Apart from the foundations, only two walls of the chateau remain, but they are the ones facing the village, and they are still high and imposing, giving visitors a good sense of what it was like in the village centuries ago.

The Pope's Castle

The back side of the tower of the Pope's castle, only ruins remain. The castle was sacked by Routiers (mercenaries who terrorized the French countryside during the 100 year war) when Jean XXII died and destroyed for the final time by the retreating Germans in 1944. The Germans turned the castle into a place to store munitions and blew it up as they were retreating.

The Pope's Castle

From the chateau hill, there is an outstanding view in all directions, mostly of vineyards, of course. Off to the east and south, the Rhône River winds across the fields, and the afternoon sun turns it silver.

View from the Chateau Ruins Towards the Rhône River

Notre-Dame-de-l'Assomption Bell Tower

Friend Melissa Takes a Breather at the Medieval Passageway Opposite the Church

Wine Tasting Room in Châteauneuf-du-Pape

Pretty Window in Châteauneuf-du-Pape

Châteauneuf-du-Pape Town Hall

Round Tower Connected to the Châteauneuf-du-Pape Town Hall

Wine Tasting Room in Châteauneuf-du-Pape

Famille Perrin Tasting Room in the Center of Châteauneuf-du-Pape

Châteauneuf-du-Pape is the most renown appellation in the southern part of the Rhône Valley. Vineyards are located around Châteauneuf-du-Pape and in the neighboring villages of Bédarrides, Courthézon and Sorgues between Avignon and Orange and cover slightly more than 7,900 acres.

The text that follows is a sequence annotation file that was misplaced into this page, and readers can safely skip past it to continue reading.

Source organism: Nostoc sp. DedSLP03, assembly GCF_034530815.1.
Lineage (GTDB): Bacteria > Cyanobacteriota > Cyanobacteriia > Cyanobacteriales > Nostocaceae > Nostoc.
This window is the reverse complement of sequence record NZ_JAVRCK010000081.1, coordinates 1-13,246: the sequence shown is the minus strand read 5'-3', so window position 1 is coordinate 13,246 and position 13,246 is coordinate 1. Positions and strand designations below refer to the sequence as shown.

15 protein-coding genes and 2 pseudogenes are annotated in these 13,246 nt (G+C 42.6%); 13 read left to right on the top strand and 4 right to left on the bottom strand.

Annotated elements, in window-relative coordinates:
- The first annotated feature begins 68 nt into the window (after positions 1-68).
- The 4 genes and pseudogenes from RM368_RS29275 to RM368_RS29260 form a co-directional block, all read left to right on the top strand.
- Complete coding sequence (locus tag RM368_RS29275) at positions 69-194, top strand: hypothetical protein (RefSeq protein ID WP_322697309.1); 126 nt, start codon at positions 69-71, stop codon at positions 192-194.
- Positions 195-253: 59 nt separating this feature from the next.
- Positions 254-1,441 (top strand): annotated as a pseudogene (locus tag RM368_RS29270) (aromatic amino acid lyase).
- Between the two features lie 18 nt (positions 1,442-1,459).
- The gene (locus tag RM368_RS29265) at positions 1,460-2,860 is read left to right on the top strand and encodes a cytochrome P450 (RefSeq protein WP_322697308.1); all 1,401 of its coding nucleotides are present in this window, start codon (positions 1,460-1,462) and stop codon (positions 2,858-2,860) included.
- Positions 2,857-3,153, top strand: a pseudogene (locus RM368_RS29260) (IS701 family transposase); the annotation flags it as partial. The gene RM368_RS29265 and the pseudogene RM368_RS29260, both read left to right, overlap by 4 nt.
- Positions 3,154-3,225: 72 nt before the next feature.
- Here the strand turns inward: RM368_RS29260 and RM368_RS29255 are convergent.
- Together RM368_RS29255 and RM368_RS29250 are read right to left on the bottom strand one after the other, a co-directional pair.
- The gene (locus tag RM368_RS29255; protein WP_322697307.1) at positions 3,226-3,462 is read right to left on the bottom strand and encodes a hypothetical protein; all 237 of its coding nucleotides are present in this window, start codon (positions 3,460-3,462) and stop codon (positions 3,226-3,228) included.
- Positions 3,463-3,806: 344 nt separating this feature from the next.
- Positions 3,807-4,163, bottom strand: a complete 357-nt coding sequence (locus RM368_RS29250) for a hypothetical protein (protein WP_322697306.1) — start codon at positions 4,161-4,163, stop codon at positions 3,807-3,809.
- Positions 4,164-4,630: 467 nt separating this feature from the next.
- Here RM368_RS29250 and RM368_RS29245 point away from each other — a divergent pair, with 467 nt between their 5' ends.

Grenache is the Major Grape in Chateauneuf-du-Pape

A characteristic of one of the terroirs (soil) of Châteauneuf-du-Pape comes from a layer of stones called galets roulés (rounded stones). The stones are typically quartzite and remnants of Alpine glaciers that have been smoothed over millennia by the Rhône River.

The stones retain heat during the day and release it at night which hastens the ripening of grapes. The stones also serve as a protective layer to help retain moisture in the soil during the dry summer months.

The Haute Brusquieres Vineyards

In 1924, Châteauneuf-du-Pape became the first commune in France to have all of its vineyards protected by name, delimiting the area and method of wine production. This was the forerunner of the statues of the Appellations d'Origine Contrôlées (AOC). The original AOC rules for Châteauneuf-du-Pape permitted ten grape varieties, and were amended to thirteen in 1936 and eighteen in 2009.

Grenache is the predominant wine in every Châteauneuf red wine. After Grenache, the next most important varieties are Syrah and Mourvèdre. Chateauneuf-du-Pape white wines are made from a number of southern French varieties, most importantly Grenache Blanc, Roussanne, Clairette and Bourboulenc.

Melissa, Debbie and Me in the Haute Brusquiere Vineyards

A few weeks ago, we headed to Châteauneuf-du-Pape with friends Steve and Mary to visit some of our favorite wineries. Since it had been several years since we tasted wine at Domaine Du Vieux Telégraphe and Steve and Mary had never been, we went to Bedarrides, a village in the Châteauneuf-du-Pape AOC where the winery is located.

Entrance to Domaine Du Vieux Telégraphe

Domaine Du Vieux Telégraphe has been run by the Brunier family for 5 generations since 1891. The estate's vineyards, 60 years old on average, are on the Plateau of La Crau, arguably Châteauneuf-du-Pape's most renown lieu-dit or vineyard.